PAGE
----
investigator_user investigator user funding collaborators pending menu bell message arrow_up arrow_down filter layers globe marker add arrow close download edit facebook info linkedin minus plus save share search sort twitter remove user-plus user-minus
  • Project leads
  • Collaborators

A Panhypopituitary Mouse Mutation

Sally A. Camper

1 Collaborator(s)

Funding source

National Institutes of Health (NIH)
Our overarching goal is to identify the genes that cause pituitary insufficiency (hypopituitarism) in humans and mice, and to understand their mechanism of action. Hypopituitarism affects 1/4000 children, causing short stature and risk of death. The rationale for this goal is that a molecular understanding of this common birth defect will yield 1) fundamental information about organogenesis, 2) diagnoses with value for predicting risk and monitoring progression, and 3) provide insight about therapeutics that could aid children with congenital problems and adults with acquired pituitary dysfunction. Mutations in ten genes cause hypopituitarism and growth insufficiency, yet approximately half the patients have no molecular diagnosis. Mutations in the pituitary specific transcription factor PROP1 are the most common known cause of hypopituitarism in humans. We hypothesize that understanding the mechanism of action of Prop1 will uncover genes that explain cases of hypopituitarism of unknown etiology and provide insight in the regulation of pituitary progenitors that initially establish the organ and replenish cells in adults. Prop1 deficiency causes pituitaryhypoplasia and lack three cell types, including those that produce growth hormone. Gain of function alleles cause transient hypogonadism, delayed puberty, and increased risk of pituitary adenomas, the most common type of intracranial tumor in humans. Genes encoding HESX1 and POU1F1 are the only two known, direct, targets of PROP1, and mutations in these genes also cause hypopituitarism. We established a catalog of the developing pituitary transcriptome and carried out differential expression profiling of PROP1 and POU1F1 mutant pituitaries. We identified a collection of genes whose expression is altered specifically in Prop1 mutants including Otx2, a transcription factor that affects eye and pituitary gland development. The effects of PROP1 on Hesx1, Pou1f1 and Otx2 expression do not completely explain the Prop1 mutant phenotype. In particular, it is not clear how Prop1 regulates the proliferation vs. differentiation of progenitor cells. During the next grant cycle we propose to define the mechanism of PROP1 action and test the following hypotheses: 1) Prop1 is necessary for generation of precursor cells that contribute to multiple cell lineages during embryogenesis and for replenishment of cells during adult life by affecting Notch signaling and expression of the critical cell cycle regulator, cyclin E. 2) Prop1 repression of Otx2 is necessary for regulating growth of the pituitary primordium, and Otx2 stimulates hypothalamic production of BMP and FGF signaling. 3) Additional Prop1 target genes regulate changes in cell adhesion and migration that are akin to epithelial to mesenchymal transition, a process involved in normal organ development and in tumorigenesis. 4) Exome sequencing of DNA from patients with unexplained cases of hypopituitarism will identify variants of functional significance. Addressing each of these hypotheses will lead to better molecular diagnoses and provide fundamental information on pituitary precursor cell generation and proliferation.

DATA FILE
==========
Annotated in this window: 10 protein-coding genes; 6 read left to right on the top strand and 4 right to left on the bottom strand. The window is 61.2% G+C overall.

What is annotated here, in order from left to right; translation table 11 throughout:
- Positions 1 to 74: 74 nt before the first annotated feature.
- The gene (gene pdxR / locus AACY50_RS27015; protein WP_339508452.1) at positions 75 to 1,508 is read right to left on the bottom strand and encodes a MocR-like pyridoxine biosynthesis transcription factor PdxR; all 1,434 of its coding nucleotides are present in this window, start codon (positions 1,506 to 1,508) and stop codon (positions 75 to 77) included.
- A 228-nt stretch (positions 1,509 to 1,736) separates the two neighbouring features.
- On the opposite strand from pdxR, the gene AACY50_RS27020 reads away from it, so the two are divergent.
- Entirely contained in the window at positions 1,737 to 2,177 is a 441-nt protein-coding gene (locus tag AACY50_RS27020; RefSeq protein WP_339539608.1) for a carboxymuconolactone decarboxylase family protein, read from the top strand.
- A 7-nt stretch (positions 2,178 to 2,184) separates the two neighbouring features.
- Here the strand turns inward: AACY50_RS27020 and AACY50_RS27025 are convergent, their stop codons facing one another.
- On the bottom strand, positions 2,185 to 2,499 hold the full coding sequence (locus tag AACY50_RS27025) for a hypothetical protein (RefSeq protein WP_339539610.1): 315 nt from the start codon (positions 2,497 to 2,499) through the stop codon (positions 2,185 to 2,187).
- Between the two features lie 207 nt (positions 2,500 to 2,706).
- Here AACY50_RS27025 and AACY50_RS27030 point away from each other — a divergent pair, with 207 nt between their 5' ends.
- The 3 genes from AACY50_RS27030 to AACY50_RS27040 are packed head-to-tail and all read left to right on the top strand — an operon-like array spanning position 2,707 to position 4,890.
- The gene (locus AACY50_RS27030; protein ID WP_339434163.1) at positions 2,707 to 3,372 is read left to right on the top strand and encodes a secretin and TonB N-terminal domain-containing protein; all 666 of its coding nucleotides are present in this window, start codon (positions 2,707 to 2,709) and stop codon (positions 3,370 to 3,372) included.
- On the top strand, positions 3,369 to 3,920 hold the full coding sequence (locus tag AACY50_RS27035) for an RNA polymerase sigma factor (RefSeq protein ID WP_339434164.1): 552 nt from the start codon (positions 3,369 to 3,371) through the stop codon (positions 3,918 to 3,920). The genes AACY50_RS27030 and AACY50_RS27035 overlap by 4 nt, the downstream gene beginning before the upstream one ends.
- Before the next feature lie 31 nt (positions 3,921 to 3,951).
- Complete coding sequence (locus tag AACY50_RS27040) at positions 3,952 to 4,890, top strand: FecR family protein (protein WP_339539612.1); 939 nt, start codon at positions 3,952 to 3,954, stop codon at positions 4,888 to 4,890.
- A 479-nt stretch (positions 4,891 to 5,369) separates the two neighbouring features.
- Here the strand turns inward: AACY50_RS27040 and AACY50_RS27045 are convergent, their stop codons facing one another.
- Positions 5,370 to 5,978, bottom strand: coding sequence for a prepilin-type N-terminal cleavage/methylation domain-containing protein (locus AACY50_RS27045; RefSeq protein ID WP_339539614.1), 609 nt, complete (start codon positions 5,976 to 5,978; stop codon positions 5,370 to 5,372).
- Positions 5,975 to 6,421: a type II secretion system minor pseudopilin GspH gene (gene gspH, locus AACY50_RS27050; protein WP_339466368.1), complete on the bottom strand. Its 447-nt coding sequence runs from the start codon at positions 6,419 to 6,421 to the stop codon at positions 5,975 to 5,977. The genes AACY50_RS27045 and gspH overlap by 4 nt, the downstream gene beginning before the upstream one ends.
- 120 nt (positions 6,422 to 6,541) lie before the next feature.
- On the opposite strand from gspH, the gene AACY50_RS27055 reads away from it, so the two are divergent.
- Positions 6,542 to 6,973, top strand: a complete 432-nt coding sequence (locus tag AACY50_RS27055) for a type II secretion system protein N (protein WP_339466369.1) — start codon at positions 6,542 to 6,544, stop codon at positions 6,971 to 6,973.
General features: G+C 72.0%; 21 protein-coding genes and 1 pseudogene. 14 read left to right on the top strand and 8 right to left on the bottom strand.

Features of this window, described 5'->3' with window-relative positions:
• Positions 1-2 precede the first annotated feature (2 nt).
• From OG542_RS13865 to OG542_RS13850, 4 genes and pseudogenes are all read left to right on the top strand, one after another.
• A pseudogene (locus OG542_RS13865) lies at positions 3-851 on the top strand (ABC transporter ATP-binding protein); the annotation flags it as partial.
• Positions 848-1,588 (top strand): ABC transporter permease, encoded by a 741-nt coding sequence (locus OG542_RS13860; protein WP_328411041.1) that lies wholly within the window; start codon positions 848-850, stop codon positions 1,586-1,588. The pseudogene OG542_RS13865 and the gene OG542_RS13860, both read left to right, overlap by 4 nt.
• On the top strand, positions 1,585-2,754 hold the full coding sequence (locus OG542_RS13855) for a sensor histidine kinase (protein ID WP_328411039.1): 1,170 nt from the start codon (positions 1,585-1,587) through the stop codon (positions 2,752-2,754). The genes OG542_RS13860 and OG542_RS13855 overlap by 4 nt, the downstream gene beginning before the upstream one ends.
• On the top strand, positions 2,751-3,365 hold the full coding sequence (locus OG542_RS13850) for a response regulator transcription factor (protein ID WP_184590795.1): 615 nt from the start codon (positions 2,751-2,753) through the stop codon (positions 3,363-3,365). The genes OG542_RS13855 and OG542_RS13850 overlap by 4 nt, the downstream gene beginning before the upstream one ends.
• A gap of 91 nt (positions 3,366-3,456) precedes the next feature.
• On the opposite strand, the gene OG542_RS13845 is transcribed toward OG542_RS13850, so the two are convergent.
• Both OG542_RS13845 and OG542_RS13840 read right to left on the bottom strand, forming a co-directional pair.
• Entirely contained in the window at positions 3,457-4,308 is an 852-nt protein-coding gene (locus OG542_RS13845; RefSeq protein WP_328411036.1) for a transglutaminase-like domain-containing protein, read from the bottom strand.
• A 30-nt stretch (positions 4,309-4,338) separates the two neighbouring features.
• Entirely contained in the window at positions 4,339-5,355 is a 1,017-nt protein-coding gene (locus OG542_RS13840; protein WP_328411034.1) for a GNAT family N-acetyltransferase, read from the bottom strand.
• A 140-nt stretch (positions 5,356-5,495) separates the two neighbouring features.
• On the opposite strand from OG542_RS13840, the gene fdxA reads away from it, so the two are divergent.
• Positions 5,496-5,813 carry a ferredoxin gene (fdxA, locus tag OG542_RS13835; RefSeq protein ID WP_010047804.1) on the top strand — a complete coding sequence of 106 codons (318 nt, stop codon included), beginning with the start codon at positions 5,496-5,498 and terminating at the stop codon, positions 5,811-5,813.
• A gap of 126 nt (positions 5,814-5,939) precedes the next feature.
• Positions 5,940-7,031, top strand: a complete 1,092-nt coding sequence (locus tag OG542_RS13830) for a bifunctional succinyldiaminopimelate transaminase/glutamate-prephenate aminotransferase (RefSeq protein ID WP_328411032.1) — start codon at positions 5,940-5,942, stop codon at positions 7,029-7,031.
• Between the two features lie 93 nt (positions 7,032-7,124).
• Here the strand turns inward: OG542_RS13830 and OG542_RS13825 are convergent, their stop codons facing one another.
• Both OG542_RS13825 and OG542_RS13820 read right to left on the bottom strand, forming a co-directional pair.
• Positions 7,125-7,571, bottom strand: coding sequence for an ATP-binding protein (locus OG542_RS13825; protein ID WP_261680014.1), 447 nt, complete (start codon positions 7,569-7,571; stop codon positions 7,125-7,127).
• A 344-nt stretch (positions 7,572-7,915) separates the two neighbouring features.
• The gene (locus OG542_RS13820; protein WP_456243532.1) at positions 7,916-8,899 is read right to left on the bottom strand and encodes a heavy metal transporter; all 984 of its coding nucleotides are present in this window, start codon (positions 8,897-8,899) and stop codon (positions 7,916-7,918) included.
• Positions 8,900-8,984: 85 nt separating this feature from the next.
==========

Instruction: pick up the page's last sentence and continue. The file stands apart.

Related projects